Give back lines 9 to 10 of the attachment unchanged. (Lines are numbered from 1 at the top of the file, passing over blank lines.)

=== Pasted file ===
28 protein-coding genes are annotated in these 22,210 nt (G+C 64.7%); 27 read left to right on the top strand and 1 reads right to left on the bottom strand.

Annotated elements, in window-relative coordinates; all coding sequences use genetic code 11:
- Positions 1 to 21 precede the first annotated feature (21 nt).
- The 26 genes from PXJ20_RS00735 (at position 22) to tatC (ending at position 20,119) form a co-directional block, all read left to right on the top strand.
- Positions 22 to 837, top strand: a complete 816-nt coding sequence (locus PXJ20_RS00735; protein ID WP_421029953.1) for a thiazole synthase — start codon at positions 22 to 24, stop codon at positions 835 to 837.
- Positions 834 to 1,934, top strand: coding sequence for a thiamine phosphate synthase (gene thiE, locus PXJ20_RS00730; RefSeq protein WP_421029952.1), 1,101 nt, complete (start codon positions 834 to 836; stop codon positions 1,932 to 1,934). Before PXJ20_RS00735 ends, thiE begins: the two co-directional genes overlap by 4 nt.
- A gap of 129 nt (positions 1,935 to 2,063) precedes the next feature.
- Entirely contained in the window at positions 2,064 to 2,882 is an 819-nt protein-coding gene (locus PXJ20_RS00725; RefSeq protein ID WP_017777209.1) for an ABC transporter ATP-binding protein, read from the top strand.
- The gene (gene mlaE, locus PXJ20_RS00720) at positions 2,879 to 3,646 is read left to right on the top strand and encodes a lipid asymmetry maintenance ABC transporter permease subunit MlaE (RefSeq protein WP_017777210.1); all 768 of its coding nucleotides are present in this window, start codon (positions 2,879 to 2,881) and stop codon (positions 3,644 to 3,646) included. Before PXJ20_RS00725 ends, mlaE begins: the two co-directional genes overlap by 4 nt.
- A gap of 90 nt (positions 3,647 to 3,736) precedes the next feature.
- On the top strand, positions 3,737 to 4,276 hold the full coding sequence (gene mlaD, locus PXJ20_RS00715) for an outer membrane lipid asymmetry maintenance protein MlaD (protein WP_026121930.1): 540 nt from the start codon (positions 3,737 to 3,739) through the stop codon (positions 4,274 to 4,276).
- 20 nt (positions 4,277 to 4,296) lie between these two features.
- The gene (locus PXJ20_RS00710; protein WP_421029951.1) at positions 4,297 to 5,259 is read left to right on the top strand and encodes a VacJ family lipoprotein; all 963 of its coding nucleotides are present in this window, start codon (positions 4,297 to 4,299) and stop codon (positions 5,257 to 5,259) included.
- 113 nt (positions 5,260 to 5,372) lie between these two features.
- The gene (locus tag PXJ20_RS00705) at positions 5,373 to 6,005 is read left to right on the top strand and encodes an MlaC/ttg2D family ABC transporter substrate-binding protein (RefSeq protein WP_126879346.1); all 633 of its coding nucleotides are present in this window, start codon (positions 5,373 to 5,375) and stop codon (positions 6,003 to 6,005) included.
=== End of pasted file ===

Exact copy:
- The gene (gene mlaE, locus PXJ20_RS00720) at positions 2,879 to 3,646 is read left to right on the top strand and encodes a lipid asymmetry maintenance ABC transporter permease subunit MlaE (RefSeq protein WP_017777210.1); all 768 of its coding nucleotides are present in this window, start codon (positions 2,879 to 2,881) and stop codon (positions 3,644 to 3,646) included. Before PXJ20_RS00725 ends, mlaE begins: the two co-directional genes overlap by 4 nt.
- A gap of 90 nt (positions 3,647 to 3,736) precedes the next feature.